Lol, first time I'm hearing this version.
Like someone mentioned, there's lots of money sitting around in Nigeria. Wonder why the banks are making so much profit even during recessions...
I remember having to fight with some of my colleagues during the last Ponzi scheme wave. And the question one of them asked out of guilt and sincerity was "But what can one invest in Nigeria?" Truth is, I didn't really have a clear answer to that question, even though I knew investing in startups was one of the best options available but certainly not with petty cash. This mirrors the challenge most other Nigerians have.
The solution I thought out was a crowdfunding platform where "investors" are the masses and startups are the investees. With intelligent management, a carefully selected and well diversified portfolio of startups will not only dilute the risk inherent in any one startup (5% survival chance in 5 years like they put it) but will also guarantee highly promising returns and in my estimate, over 20% per annum which is considered the benchmark of a good ROI.
What will be needed?
A tech platform with a very simple UX where anyone anywhere can sign up and invest "petty risk capital" within minutes, can see the value of their money grow in real time, and can make withdrawals easily.
Intelligent management! Selection of startups should be considered based on carefully selected metrics and not abstract things like "the idea" or "the team" that cannot be assigned an objective value.
And a short vesting period, I will suggest as low as 6 months as the masses might not be positioned for long-term investments. (Now, the short vesting period is the crux of the business model but it is very possible)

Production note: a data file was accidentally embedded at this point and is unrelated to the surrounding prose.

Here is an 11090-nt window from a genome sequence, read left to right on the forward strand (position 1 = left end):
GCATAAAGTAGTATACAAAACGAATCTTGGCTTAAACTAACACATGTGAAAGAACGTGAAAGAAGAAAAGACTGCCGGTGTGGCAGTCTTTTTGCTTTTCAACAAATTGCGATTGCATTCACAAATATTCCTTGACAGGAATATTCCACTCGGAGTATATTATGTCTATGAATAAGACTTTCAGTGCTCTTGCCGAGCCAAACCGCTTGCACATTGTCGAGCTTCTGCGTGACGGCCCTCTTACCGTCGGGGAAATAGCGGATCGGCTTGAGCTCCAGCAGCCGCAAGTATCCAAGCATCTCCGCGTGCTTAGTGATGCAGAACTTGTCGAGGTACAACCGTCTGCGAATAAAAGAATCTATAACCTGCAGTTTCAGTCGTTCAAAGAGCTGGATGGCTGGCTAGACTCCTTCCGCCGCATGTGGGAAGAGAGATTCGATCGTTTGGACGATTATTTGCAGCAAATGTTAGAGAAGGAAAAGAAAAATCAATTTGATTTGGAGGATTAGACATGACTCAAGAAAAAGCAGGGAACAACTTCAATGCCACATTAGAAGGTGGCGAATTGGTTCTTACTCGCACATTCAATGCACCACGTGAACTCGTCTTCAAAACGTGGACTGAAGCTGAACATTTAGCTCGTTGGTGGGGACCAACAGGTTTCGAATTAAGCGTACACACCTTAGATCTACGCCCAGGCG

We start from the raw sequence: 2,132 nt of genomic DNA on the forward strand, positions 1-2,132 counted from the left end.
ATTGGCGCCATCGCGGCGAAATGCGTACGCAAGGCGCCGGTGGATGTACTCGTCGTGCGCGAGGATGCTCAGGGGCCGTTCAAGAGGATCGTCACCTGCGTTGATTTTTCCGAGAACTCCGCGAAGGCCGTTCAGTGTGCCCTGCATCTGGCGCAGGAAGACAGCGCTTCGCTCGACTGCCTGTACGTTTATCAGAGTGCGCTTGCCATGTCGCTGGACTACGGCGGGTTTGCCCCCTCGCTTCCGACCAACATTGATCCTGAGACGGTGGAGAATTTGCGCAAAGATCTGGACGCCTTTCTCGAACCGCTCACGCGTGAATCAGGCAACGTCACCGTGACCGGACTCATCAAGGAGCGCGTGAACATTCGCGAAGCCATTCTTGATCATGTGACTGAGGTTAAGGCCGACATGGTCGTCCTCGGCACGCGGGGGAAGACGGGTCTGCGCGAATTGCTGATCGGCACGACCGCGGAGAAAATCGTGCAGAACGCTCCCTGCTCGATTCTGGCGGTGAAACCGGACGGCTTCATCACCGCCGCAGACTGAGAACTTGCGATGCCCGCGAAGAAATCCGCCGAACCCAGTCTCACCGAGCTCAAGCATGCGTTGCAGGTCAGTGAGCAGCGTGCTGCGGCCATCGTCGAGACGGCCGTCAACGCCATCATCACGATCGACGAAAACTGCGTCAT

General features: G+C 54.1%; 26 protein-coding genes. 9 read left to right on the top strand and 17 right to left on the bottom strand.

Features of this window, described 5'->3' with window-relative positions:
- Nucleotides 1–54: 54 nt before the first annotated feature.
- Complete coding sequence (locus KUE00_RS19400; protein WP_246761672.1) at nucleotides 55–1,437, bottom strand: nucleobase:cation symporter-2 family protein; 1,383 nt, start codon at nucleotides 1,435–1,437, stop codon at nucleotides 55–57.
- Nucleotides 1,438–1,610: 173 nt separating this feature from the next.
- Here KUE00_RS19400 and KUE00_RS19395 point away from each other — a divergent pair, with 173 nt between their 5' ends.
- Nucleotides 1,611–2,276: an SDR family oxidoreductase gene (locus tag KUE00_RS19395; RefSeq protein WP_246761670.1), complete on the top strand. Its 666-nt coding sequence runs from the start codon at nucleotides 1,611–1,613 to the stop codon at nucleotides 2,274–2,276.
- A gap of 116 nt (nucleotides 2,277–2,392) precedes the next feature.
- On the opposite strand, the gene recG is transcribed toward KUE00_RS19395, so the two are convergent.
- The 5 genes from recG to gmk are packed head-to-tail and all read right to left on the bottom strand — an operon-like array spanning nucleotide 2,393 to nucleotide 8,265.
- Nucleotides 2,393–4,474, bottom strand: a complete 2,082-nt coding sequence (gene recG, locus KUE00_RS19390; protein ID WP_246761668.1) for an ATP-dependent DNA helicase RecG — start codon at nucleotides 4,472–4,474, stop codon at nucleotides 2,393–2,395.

In addition to what @nke_ise mentioned:
People need to understand how equity investment works. And here, we're talking of the general population.
Also, I have not reviewed the relevant SEC laws in Nigeria on such crowdfunding platforms for protection of the masses who make such investments. But I think that can be easily sorted out.
In addition, some form of insurance can also be applied to hedge against periods of poor performance in order to guarantee a steady ROI.
Now let's put in some numbers:
It was rumored that over 3 million Nigerians were involved in the last Ponzi schemes. Imagine 3 million people contributing N10,000 each. That will be N30B or over $100M in crowdfunding. This can provide:
1. Pre-seed funding of $25K to 4,000 startups, or
2. Seed funding of $250K to 400 startups, or
3. Series A funding of $2.5M to 40 startups!!!
A diversified portfolio will look like:
1. Pre-seed funding of $25K to 1,000 startups, ie, $25M (1/4)
2. Seed funding of $250K to 200 startups, ie, $50M (2/4)
3. Series A funding of $2.5M to 10 startups, ie, $25M (1/4)
Making the total of $100M
If you also consider the fact that about 15% of Nigerians are in the middle class, that will be close to 30 million people. You can multiply the above figures by 10. That's a whooping $1B!!!
Is N10,000 possible risk capital for the Nigerian middle class? Your answer is as good as mine to consider this feasible.